I must say that this isn’t the kind of CD which I thought would
appeal to me. After all, what kind of pleasure can one derive
from an hour’s worth of 17th and 18th century
trombone Concertos and chamber works? Well, quite a lot is the
answer to that.
is a very interesting, and varied, programme and although most
of the composers won’t be known to you, don’t let that put you
off. As I often say, there’s much to enjoy here.
Concerto makes a very good start. The notes tell us that
when this piece was rediscovered musicologists couldn’t believe,
because of the virtuosity of the solo writing, that it was really
a work for trombone! Rijen proves, with ease, that it most certainly
is a work for trombone, and he revels in the twists and turns
of the music, not to mention the virtuosity. The trills - the
stumbling block for the musicologists - and runs, are thrown
off with aplomb.
Concerto by Leopold Mozart is music of great character.
Mozart père obviously shared his sense of humour with his more famous son. The
first movement is truly virtuosic music, but it never loses
sight of the fact that it is entertainment music. The slow movement
contains much writing for the high register and the finale is
a stately minuet. This is mock regal music, then the trombone
enters playing a gentle theme and pretending to be a winsome
little thing, this constitutes the trio, then the orchestra
alone repeats the minuet.
Concerto has two movements, a medium paced, poetic, andante,
and a fast conclusion. This work doesn’t have the virtuosity
of the other concertos but it does have an easier lyricism.
other works on this disk are chamber works and they make fine
foils to the bigger pieces. The first of Antonio Bertali’s Sonatas,
for two violins, trombone and continuo, starts with the most
startlingly hectic music, continues with a gentler, more gallant,
middle section, and ends with a rather tender utterance. His
other Sonata, for two violins and trombone (or bassoon)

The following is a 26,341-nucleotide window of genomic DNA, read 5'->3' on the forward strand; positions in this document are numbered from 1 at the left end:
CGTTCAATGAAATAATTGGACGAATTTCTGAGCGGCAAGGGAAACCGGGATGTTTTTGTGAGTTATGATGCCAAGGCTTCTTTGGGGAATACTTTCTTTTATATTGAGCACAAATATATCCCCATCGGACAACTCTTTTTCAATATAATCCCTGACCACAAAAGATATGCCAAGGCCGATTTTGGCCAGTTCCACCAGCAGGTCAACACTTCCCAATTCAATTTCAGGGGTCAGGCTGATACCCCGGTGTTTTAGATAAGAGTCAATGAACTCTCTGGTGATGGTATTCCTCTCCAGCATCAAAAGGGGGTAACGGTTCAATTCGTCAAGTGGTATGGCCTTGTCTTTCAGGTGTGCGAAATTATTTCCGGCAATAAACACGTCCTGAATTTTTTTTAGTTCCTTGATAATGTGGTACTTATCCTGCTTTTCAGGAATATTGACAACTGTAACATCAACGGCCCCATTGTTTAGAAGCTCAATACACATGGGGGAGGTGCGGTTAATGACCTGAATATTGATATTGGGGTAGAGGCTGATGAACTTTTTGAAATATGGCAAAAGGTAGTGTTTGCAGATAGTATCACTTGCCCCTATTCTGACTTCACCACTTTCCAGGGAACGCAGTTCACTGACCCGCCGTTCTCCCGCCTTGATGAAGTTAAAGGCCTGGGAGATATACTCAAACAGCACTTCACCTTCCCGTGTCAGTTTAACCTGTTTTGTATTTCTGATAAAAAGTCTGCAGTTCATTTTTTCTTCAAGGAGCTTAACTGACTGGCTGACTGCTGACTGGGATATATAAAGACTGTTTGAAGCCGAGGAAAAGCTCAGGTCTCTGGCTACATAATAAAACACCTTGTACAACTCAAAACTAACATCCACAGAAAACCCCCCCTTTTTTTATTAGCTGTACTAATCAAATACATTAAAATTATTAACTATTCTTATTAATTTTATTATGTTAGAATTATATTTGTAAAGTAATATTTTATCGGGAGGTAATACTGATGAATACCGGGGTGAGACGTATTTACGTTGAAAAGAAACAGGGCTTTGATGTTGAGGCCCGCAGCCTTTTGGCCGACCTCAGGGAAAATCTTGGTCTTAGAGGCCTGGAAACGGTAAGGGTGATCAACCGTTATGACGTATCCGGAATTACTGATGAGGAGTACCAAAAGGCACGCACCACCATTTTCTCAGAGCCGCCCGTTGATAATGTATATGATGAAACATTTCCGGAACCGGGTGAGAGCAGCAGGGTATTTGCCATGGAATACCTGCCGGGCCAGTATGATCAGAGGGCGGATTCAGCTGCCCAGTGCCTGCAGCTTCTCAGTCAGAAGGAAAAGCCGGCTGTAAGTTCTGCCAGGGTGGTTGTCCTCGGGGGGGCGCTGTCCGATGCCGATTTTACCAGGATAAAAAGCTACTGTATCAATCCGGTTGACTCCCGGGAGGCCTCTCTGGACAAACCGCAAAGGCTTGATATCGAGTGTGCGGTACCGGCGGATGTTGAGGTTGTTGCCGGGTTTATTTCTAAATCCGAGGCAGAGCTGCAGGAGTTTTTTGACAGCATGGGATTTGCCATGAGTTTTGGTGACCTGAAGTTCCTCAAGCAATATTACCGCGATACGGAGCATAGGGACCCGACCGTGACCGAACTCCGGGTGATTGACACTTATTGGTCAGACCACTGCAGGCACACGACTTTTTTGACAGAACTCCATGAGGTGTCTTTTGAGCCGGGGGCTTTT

and continuo, is more formal, and a little austere at the start,
then he launches into a dance movement and the trombone writing
becomes quite frighteningly frenzied. There’s probably more
variety in these two pieces than in all the concertos!
Quarto Sonata falls into several different sections and
there’s a wide variety of moods – from dance to elegiac – and
ends in a most unusual way. Schmelzer’s Sonata, for violin,
trombone, bassoon and organ, begins quite seriously, rather
undecided in its journey, until a merry dance breaks out, led
by the trombone, After this it simply keeps up the dance and
ends in repose. Finally, Biagio Marini’s Sonata, for
two violins, viola (or trombone!), bass and continuo. Again
there’s a serious start before a faster section and a medium
paced section leads back into the dance.
an astonishing amount of variety on this disk, and this helps
the colourful nature of the music. Rijen, who is principal trombone
of the Royal Concertgebouw Orchestra, is an excellent player
who obviously feels for this music and cares about its proper
presentation. It’s his commitment which helps to make this disk
the success it is. He plays replicas of an alt sackbut and a
tenor sackbut, made by Franz Meinl and Johann Lauber in 1977
and 1991 respectively. The playing of Combattimento
Consort Amsterdam is admirable; the small group has little to
do, in the concertos, except accompany, it’s never really allowed
to shine alone, but that’s the nature of the music. I should
also mention that there’s a variety
of instruments used as continuo – harpsichord, organ, chitarrone
and cello and bass – and this contributes to the great variety
of tone colour on the disk.
recording is very crisp and clear and although the performers
are situated quite close to the microphones, you can still feel
the ambience of the Church where the recording was made.
presentation of the disk is attractive, in a gatefold sleeve.
The notes, which are contained in a booklet which fits into a
pocket on the inside of the front sleeve, though not extensive,
help one navigate one’s way through the music.